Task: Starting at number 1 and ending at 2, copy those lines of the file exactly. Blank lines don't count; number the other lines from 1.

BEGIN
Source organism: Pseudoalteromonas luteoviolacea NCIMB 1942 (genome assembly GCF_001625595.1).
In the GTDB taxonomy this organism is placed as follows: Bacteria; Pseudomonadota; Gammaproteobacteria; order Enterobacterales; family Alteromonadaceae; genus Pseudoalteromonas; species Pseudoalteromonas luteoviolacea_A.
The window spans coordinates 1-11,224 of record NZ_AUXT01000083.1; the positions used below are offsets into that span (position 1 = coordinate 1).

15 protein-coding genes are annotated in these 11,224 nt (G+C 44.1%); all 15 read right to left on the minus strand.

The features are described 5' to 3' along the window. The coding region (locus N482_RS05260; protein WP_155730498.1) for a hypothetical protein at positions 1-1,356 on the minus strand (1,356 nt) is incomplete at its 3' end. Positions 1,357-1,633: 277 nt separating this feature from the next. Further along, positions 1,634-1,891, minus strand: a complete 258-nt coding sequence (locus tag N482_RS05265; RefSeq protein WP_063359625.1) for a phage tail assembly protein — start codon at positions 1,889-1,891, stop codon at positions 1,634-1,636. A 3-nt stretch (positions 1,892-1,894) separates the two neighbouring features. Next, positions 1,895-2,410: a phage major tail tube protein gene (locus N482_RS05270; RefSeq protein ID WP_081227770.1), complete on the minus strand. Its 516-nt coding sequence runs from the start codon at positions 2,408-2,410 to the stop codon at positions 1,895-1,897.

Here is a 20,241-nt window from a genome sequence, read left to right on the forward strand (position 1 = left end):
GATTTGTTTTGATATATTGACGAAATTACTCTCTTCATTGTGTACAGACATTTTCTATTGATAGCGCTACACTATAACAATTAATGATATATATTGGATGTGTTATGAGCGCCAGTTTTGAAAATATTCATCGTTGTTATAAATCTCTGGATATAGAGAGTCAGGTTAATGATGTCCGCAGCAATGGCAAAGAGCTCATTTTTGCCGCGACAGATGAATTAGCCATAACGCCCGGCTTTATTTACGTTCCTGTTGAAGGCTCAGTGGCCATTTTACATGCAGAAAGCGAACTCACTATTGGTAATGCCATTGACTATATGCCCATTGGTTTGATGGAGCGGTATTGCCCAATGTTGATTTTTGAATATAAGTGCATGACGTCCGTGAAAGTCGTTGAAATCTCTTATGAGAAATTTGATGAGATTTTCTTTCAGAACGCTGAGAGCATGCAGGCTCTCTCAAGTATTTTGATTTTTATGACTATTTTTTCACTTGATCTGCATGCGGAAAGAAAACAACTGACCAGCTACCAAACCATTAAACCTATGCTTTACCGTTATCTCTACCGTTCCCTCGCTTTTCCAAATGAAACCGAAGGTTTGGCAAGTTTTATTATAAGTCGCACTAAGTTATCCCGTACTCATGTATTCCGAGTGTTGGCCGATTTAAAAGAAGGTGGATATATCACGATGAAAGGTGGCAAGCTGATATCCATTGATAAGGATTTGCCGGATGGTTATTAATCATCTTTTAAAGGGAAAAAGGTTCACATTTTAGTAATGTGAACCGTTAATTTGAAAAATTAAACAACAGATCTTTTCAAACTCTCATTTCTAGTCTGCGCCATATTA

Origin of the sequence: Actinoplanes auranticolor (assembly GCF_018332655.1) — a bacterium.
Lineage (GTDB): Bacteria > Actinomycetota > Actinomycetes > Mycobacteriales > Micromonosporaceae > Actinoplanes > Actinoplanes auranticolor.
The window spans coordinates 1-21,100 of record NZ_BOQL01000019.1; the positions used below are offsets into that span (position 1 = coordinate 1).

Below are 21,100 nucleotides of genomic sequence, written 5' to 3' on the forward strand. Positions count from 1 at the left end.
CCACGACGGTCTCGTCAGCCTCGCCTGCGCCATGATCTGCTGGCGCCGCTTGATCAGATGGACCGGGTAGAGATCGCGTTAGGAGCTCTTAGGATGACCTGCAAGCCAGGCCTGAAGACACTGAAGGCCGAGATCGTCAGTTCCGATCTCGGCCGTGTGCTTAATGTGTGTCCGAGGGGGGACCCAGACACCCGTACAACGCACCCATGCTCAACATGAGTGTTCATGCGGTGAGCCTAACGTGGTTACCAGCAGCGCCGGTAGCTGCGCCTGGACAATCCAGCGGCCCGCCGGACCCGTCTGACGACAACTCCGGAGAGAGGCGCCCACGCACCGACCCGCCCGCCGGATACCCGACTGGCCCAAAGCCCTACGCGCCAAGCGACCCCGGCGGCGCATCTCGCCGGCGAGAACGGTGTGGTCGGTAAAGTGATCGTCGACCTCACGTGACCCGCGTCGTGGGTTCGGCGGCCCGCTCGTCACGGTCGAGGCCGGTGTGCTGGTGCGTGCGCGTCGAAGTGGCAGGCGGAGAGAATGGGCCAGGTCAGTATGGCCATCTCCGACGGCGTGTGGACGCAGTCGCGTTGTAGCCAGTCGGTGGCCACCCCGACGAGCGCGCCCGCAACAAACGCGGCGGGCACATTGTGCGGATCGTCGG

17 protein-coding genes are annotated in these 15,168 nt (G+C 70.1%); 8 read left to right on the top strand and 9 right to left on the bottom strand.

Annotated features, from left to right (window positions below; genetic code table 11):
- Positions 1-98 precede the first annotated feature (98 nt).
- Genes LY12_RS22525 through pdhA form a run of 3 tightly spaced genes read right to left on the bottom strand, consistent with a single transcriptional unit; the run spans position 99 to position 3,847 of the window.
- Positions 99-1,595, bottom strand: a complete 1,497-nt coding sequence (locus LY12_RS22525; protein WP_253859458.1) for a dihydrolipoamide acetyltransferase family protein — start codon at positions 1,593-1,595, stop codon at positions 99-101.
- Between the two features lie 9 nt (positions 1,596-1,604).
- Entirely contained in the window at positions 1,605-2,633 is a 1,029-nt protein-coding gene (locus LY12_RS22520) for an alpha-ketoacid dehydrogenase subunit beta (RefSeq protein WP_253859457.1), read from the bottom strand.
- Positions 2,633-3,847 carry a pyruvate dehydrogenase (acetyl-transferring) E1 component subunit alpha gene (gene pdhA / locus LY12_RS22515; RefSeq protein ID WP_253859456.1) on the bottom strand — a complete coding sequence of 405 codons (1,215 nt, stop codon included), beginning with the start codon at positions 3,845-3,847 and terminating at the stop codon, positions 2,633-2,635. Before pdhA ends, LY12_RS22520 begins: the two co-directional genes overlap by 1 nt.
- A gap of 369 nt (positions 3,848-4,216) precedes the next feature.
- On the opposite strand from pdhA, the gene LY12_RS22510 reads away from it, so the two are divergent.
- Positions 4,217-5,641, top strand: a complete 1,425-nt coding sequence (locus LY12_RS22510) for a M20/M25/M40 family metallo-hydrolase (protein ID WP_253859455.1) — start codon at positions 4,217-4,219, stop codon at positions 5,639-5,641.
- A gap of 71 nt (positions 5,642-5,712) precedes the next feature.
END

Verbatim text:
Source organism: Pseudoalteromonas luteoviolacea NCIMB 1942 (genome assembly GCF_001625595.1).
In the GTDB taxonomy this organism is placed as follows: Bacteria; Pseudomonadota; Gammaproteobacteria; order Enterobacterales; family Alteromonadaceae; genus Pseudoalteromonas; species Pseudoalteromonas luteoviolacea_A.